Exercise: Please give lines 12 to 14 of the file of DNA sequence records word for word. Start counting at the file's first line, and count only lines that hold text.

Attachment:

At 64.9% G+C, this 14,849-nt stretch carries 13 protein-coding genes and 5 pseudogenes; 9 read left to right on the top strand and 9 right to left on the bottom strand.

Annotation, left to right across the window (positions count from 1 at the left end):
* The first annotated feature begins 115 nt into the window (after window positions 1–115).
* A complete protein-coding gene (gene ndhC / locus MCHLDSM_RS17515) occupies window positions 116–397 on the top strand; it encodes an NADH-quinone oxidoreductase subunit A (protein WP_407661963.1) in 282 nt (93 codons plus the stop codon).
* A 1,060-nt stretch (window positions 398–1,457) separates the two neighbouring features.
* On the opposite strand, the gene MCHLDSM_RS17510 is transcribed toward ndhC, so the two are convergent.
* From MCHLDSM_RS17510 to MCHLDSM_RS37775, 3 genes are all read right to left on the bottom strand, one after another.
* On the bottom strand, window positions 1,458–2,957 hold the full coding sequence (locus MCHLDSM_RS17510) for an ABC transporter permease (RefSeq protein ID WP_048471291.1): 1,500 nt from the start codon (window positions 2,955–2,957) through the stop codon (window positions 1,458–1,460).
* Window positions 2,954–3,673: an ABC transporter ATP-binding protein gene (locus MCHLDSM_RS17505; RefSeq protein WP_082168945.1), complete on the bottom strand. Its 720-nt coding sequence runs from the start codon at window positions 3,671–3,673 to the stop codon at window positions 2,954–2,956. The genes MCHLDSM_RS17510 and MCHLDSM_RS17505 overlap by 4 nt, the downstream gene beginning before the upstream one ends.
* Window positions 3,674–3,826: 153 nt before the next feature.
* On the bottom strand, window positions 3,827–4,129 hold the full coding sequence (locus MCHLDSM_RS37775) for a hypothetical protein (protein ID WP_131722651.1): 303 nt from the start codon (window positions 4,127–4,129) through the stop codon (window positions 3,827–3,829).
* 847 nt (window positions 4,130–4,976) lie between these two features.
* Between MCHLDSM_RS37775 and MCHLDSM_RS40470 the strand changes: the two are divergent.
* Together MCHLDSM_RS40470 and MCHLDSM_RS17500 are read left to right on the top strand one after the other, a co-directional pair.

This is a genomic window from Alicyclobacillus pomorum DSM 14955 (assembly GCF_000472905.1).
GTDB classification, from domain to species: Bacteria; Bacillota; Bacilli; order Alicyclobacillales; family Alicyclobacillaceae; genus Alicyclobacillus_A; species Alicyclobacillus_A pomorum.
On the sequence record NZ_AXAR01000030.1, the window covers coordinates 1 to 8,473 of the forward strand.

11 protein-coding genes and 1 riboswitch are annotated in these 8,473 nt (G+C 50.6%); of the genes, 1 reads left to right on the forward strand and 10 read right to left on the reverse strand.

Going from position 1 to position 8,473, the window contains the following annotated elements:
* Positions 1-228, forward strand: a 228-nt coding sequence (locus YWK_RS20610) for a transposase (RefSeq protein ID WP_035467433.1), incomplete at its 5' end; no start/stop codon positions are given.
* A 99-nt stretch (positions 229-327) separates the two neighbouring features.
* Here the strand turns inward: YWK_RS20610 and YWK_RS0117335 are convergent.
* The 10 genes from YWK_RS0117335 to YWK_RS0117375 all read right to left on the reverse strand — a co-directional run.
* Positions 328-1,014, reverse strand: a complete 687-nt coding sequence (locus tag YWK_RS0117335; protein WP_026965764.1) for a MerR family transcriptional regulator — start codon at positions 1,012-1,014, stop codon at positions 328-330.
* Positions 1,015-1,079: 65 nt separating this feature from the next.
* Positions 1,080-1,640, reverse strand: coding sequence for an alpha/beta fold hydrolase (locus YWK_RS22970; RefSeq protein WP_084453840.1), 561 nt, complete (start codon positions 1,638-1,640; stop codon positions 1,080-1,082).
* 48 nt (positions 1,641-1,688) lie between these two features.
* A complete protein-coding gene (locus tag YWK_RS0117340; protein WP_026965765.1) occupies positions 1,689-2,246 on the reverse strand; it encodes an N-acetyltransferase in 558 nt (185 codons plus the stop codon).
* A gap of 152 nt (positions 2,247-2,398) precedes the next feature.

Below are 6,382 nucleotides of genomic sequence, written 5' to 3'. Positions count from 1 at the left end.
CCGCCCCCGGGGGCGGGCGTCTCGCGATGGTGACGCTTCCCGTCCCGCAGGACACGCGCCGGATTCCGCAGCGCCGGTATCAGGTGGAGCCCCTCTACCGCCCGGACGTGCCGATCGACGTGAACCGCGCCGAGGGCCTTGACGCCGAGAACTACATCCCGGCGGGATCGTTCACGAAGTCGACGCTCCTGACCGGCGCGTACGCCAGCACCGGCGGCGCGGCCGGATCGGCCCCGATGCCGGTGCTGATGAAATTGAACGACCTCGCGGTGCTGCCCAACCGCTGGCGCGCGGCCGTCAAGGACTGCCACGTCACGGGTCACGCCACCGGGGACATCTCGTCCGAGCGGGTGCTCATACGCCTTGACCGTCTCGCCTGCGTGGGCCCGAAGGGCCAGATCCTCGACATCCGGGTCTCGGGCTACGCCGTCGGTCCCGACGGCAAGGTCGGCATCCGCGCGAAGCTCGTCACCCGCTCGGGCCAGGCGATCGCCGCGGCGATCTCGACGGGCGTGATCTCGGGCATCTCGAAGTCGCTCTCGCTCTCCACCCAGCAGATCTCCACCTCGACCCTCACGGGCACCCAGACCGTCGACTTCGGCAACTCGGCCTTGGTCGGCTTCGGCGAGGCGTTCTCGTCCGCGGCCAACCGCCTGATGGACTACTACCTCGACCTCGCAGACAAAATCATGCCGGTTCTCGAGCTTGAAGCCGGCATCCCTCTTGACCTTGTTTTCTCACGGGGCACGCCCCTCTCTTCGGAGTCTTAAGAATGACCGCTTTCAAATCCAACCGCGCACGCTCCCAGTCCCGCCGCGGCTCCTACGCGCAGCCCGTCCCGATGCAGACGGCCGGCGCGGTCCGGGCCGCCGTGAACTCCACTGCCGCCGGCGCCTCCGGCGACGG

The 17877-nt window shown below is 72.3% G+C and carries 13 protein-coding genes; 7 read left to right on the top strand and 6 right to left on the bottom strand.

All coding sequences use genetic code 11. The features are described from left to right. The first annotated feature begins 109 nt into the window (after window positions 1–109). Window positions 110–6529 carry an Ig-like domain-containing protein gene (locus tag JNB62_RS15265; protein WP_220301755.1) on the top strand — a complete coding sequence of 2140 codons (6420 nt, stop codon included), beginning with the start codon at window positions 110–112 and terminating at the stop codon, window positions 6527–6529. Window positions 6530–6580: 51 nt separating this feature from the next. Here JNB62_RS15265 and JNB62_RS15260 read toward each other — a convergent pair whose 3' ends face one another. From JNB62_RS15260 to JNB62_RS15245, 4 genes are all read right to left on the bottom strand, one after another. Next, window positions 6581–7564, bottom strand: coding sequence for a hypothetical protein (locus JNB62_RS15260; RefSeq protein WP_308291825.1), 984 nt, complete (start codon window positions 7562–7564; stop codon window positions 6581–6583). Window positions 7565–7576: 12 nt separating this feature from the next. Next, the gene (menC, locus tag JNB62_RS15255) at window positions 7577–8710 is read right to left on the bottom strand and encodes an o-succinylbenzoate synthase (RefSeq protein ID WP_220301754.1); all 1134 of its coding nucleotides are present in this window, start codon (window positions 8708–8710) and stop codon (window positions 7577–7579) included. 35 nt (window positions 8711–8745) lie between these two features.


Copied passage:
* 847 nt (window positions 4,130–4,976) lie between these two features.
* Between MCHLDSM_RS37775 and MCHLDSM_RS40470 the strand changes: the two are divergent.
* Together MCHLDSM_RS40470 and MCHLDSM_RS17500 are read left to right on the top strand one after the other, a co-directional pair.